Minister ‘only responsible for giving €1.7bn NCH go-ahead’


Minister ‘only responsible for giving €1.7bn NCH go-ahead’

Under-fire Harris insists ‘real scandal’ would have been to reject hospital plan

Cornerstone: Then Taoiseach Enda Kenny and Health Minister Simon Harris cast the foundation stone in 2017. Photo: Julien Behal
Cornerstone: Then Taoiseach Enda Kenny and Health Minister Simon Harris cast the foundation stone in 2017. Photo: Julien Behal
Calls: Robert Watt, of the Department of Public Expenditure. Picture: Steve Humphreys

There is massive pressure on Health Minister Simon Harris over his handling of the escalating costs of the controversial €1.7bn National Children’s Hospital (NCH) project.

Amid intense scrutiny of who knew what and when about the escalating costs, Finance Minister Paschal Donohoe has also been subject to criticism.

And the top civil servant in the Department of Public Expenditure (DPER), Robert Watt, is facing renewed calls to appear before the Dáil’s spending watchdog to be grilled on the issue.

There is growing Opposition criticism over the €450m increase in construction costs from €983m to €1.4bn. Another €300m is to be spent equipping the hospital.

Fianna Fáil TD Stephen Donnelly said Mr Harris faces a series of questions including a claim he withheld information from the Dáil last September after he got his first indications there were concerns that costs were rising.

Department of Health officials previously argued costs incurred at that point were “on profile” and the scale of the cost increases weren’t known until November. Mr Donnelly said: “That is not a satisfactory explanation.”

He also demanded to know what actions Mr Harris took to seek to reduce the costs after he learned they were rising in August.

Labour TD Alan Kelly accused Mr Harris and Mr Donohoe of a “hands-off approach” to the NCH project.

He claimed: “The handling of dealing with these overruns has been absolutely shambolic.”

Mr Harris last night defended his actions and rejected suggestions he had taken his eye off the ball.

He said he should be held accountable for the decision he took when he advised the Government to proceed with the project.


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“I think the real scandal here would have been if the Minister for Health recommended not proceeding with the hospital that has been promised in this country for decades and has not been delivered,” he said.

He told RTÉ News his department constantly sought updates once concerns over costs were raised with them last August and “did due diligence” with experts commissioned to determine the full scale of the costs.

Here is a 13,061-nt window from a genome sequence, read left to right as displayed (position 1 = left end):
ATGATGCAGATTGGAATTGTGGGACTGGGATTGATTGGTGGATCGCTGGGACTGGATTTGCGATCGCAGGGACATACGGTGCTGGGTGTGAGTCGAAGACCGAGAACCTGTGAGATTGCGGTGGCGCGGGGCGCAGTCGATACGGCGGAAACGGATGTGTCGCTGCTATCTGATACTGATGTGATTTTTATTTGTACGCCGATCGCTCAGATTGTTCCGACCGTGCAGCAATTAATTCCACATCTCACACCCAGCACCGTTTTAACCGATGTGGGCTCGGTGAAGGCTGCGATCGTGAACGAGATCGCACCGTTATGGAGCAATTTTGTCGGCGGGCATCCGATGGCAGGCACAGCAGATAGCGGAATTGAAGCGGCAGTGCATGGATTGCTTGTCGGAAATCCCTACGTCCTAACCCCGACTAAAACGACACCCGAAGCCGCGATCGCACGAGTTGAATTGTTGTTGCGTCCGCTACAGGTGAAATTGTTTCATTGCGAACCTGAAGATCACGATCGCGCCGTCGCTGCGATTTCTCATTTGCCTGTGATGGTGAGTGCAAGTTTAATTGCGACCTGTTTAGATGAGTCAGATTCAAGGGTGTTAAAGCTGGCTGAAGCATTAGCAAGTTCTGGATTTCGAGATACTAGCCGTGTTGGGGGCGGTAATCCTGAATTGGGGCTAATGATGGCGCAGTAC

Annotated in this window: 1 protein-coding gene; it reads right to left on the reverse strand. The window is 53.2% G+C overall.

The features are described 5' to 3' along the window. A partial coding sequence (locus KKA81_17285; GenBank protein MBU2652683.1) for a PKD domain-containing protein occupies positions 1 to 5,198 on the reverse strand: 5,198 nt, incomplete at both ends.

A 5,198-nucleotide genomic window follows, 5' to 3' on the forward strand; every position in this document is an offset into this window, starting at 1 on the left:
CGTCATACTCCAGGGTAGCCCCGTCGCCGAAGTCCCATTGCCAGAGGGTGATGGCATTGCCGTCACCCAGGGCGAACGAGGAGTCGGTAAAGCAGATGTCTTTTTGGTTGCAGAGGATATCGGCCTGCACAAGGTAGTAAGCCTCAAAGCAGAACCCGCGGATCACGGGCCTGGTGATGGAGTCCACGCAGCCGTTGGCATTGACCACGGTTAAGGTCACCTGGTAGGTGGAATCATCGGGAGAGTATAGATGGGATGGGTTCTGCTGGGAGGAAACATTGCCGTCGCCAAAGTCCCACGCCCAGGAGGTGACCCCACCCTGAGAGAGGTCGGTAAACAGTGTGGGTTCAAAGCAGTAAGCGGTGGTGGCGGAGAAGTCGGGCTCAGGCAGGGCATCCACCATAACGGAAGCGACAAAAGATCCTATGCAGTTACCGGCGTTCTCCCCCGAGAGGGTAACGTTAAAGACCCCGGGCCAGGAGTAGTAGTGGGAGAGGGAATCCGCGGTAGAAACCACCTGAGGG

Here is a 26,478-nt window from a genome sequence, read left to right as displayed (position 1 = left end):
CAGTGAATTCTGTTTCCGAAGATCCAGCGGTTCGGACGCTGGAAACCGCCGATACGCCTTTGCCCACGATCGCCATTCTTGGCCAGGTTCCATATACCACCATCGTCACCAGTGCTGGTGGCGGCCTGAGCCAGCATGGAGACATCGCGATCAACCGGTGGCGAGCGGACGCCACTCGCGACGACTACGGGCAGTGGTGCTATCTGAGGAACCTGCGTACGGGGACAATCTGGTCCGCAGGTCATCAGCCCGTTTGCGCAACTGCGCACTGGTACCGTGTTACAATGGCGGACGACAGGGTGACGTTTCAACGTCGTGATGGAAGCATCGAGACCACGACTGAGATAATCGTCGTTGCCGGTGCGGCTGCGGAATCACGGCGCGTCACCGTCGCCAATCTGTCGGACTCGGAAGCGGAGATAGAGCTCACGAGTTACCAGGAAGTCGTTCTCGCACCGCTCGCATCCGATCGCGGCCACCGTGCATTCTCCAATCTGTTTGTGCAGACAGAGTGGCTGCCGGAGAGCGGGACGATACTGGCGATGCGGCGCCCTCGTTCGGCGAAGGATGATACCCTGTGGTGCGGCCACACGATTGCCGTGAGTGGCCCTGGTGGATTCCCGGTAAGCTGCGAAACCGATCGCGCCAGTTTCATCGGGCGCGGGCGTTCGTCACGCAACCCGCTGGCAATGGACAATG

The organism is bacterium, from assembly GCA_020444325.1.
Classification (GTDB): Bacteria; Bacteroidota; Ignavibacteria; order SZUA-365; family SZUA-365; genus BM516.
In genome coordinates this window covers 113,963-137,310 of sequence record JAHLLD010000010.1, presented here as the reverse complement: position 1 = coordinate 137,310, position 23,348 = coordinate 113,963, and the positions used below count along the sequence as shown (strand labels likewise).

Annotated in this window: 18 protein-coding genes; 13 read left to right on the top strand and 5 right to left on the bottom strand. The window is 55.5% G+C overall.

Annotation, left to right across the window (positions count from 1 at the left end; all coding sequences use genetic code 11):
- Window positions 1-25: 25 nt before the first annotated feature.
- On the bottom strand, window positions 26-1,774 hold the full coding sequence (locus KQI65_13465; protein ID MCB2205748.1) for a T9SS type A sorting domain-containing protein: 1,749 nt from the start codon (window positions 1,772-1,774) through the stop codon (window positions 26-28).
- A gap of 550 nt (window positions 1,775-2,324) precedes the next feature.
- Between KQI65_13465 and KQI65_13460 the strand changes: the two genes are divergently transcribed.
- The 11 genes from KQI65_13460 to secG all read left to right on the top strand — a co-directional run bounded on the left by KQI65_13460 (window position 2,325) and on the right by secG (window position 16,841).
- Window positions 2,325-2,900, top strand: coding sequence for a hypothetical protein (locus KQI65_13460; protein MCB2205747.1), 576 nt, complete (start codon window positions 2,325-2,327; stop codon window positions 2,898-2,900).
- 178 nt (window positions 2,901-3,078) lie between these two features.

Earlier he dismissed as “ridiculous” suggestions that the growing cost of the NCH was not revealed last autumn due to the threat of a general election.

Separately, Public Accounts Committee (PAC) chairman Seán Fleming said he wants to see DPER secretary general Mr Watt come before the committee. He said Mr Watt should be quizzed on the “control and governance of costs in relation to all major capital projects”, including the NCH.

Another PAC member, Catherine Murphy, also said Mr Watt should attend. “We’re still trying to get to grips with where the responsibility is. It’s very difficult to see how DPER doesn’t have an involvement,” she said.

She pointed out that a DPER official is on the board of the National Paediatric Hospital Development Board.

The official, Paul Quinn, is the head of the Office of Government Procurement and questions have been raised about when he first became aware of the rising costs and if he informed DPER.

Mr Donohoe said he wasn’t made aware of the scale of the cost issue until last November but yesterday moved to defend Mr Quinn, saying he is “bound by the responsibilities he has to the board”. A DPER statement said Mr Quinn serves on the board in a “personal capacity” and is “bound by the confidentiality terms of his tenure on this board”.

It said Mr Watt has yet to receive a formal invitation to attend the PAC.

Mr Donohoe said he is awaiting the outcome of the PwC review of the situation.

But he also said he believes “things should have been done differently” and the “flow of information in relation to the escalating cost of the hospital should have been made available earlier to Government in its entirety”.

Capital projects which may be delayed due to the NCH overrun will be announced next week.

Irish Independent


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